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Honduran President Castro Warns Of Destabilization Attempts

Above Photo: Honduran President Xiomara Castro. Olivia Zúniga Cáceres/Twitter.

President Xiomara Castro alerted the Honduran people that the conservative sectors that perpetrated the coup d’état against former president Manuel Zelaya in 2009 are now trying to destabilize her government.

Honduran President Xiomara Castro, on April 21, warned of a conspiracy against her government by the same conservative sectors that staged a coup d’état against former President Manuel Zelaya in 2009. President Castro alerted the Honduran people that these sectors are now trying to destabilize the current democratically elected government.

“There is a conspiracy that is being formed and this has to be made clear to the Honduran people. Just look at who are the figures that are coming out, the same ones that contributed to a coup d’état in 2009. These same figures, who enjoy impunity, today are once again trying to destabilize a government elected by the people,” President Castro told local media following the event celebrating the 92nd anniversary of the Honduran Air Force (FAH).

“If this were a state governed by the rule of law, you can be sure that those who try or pretend to say certain phrases or try to generate destabilization, would be accused of treason,” added the president.

She also regretted that those who in the past “plundered our country and indebted our people, today dress up as democrats and people with transparency, when they are to blame for what we are now assuming [responsibility for] and solving, the problems of Honduras.”

President Castro’s husband and former progressive president, Manuel Zelaya, was ousted in a US-backed military coup in June 2009. He was forcibly removed from office just 7 months before the end of his 4-year term, after he promoted a referendum on a constituent assembly to draft a new constitution. The country’s military leadership alleged that Zelaya’s real motive behind the referendum was to increase his time in office.

The coup ushered in the conservative and neoliberal government of the National Party. Following the coup, trends of decreasing poverty and extreme poverty were reversed. The country also saw a serious increase in drug-trafficking, organized crime, migration, and unemployment.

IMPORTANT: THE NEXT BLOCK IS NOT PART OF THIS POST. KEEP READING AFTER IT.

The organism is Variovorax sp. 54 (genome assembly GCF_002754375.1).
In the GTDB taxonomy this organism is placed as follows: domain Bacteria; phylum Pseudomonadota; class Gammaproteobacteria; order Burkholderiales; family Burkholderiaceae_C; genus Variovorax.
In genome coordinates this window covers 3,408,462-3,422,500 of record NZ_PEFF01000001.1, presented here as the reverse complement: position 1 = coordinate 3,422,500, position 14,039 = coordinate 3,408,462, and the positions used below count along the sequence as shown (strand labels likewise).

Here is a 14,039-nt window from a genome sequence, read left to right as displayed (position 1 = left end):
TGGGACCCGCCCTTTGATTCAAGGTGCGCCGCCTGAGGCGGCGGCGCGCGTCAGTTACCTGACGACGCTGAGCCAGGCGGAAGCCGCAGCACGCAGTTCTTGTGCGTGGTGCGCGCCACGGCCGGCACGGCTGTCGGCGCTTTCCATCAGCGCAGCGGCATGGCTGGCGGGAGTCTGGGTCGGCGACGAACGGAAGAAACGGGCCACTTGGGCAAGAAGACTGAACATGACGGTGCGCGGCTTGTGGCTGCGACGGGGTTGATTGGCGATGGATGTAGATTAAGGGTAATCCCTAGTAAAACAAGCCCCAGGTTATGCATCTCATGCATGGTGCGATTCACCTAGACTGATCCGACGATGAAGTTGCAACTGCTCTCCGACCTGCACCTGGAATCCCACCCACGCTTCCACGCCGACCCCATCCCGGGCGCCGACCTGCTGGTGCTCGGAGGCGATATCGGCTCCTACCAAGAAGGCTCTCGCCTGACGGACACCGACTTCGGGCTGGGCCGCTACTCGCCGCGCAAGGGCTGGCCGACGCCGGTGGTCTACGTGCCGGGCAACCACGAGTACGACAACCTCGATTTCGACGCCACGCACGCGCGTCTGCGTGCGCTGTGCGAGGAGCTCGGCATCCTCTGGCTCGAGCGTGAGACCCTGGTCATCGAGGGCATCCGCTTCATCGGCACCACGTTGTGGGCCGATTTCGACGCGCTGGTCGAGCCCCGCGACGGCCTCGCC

President Castro’s resounding victory in the November 2021 elections, which put an end to years of neoliberal rule in the country, brought back hope for a better future for the people of Honduras.

Castro calls for structural reforms for Honduras

During the event honoring the FAH, the head of state emphasized that “the injustice, the deep inequality and the dependence we are subjected to oblige us to reverse it,” and called on “the conservative forces of the country to rectify [their ways], since during one year and three months of my government they have opposed by all means, structural changes and transformations that I have proposed and that I am executing.”

“It is not possible that they continue in an insidious manner, sustaining a failed State with laws that cover up corruption. We must give way to structural reforms that Honduras requires to overcome the social arrears that the great majority of the population suffers today,” she said.

In this regard, she added that “we will not submit our sovereignty to trade or business codes, the integrity of our territory is not for sale and it is not merchandise.”

Zelaya warns conservatives attack Castro due to establishment of relations with China

On April 22, during a government event at the Presidential House, former President and current presidential adviser Zelaya stated that the country’s “conservative forces want to remove President Xiomara Castro from power because she established diplomatic relations with China.”

“They took me out because I strengthened relations with Venezuela and brought oil from Venezuela. They said that Venezuela was a socialist [country] of the 21st century, that they had to take me out because I had gone too far to bring oil that was communist,” said Zelaya.

In this regard, the former president called on the supporters of the ruling left-wing Liberty and Refoundation (Libre) Party to defend the Castro government.

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